A food allergy occurs when the body’s immune system reacts unusually to specific foods. Although allergic reactions are often mild, they can be very serious.

Allergy UK’s nurse adviser Holly Shaw says it is common for people to choose to self-medicate for a food allergy or food intolerance and that their first stop will often be the pharmacy for over-the-counter medication and advice. “This is an opportunity to discuss the patient’s symptoms, which he or she may have diagnosed incorrectly,” she says. Pharmacists can then signpost patients to the correct health professional or diagnostic pathway.”

NICE guidance on food allergies in the under-19s1 says correct diagnosis, followed by counselling and advice based on valid test results, is important because it will help to reduce the incidence of adverse reactions resulting from true food allergies, and will also reduce the unnecessary dietary exclusion of foods that should be eaten as part of a normal, healthy diet.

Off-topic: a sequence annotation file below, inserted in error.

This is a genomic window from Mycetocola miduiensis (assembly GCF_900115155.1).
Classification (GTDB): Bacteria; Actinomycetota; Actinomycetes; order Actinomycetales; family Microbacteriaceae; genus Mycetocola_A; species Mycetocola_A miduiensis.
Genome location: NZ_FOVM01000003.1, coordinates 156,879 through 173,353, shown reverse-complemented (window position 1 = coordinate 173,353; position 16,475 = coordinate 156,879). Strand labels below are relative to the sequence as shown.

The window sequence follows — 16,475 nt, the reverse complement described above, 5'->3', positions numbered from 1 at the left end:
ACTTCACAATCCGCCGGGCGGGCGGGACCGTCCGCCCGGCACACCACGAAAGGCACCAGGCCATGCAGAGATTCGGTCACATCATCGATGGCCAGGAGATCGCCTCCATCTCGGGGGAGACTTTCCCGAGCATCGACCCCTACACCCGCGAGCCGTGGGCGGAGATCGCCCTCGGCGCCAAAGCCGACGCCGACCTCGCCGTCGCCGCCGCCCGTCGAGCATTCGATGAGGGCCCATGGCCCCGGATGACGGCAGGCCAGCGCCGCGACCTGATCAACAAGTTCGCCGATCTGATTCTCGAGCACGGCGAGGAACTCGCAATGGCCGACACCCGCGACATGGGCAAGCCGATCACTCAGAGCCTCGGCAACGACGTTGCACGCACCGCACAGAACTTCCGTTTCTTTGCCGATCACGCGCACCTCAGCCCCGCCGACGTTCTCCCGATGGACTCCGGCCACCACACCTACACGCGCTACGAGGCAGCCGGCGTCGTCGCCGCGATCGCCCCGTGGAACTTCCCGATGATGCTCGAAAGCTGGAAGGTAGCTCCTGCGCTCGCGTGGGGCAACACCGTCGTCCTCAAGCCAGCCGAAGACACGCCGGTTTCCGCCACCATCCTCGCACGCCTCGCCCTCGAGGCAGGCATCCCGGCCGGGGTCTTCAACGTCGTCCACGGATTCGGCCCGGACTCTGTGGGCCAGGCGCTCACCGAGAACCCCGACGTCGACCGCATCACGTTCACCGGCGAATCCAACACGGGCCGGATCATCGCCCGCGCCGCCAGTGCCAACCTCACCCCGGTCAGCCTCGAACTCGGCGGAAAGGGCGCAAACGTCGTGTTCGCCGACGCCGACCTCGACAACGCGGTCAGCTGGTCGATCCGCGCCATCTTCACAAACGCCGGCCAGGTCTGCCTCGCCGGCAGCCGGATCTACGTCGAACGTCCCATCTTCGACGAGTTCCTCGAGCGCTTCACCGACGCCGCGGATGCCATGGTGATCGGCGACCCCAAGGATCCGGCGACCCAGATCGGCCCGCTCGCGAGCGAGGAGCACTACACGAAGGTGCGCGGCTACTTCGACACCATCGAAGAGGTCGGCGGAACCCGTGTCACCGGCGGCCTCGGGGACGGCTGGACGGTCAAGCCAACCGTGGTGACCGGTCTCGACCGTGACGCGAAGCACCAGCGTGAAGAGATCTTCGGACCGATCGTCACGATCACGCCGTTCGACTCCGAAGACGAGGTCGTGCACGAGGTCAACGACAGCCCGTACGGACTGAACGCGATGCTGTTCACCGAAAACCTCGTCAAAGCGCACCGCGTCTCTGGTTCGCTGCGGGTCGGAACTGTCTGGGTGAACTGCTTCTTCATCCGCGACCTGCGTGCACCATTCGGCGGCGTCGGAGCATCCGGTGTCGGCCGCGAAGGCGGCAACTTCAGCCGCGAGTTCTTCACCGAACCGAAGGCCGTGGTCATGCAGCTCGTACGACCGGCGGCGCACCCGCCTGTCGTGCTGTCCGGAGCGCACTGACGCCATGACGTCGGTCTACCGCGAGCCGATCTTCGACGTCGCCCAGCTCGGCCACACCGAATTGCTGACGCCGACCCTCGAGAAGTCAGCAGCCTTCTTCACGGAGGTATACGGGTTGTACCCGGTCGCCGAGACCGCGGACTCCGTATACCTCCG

For food allergy there are two types of scientifically proven tests:
• Skin prick testing
• Specific IgE or RAST blood tests for individual foods.

People with a clear diagnosis, and mild but persistent symptoms, are usually managed in general practice without referral to a specialist service, says NICE. However, if there is diagnostic doubt or symptoms of a more severe disease, GPs often consider referral for a specialist opinion.

Food allergy symptoms include:
• Tingling or itching in the mouth
• A raised, itchy red rash (urticarial) – in some cases, the skin can turn red and itchy, but without a raised  rash
• Swelling of the face, mouth (angioedema), throat or other areas of the body
• Difficulty swallowing
• Wheezing or shortness of breath
• Feeling dizzy and lightheaded
• Nausea or vomiting
• Abdominal pain or diarrhoea
• Hayfever-like symptoms, such as sneezing or itchy eyes 
• Anaphylaxis (in rare cases).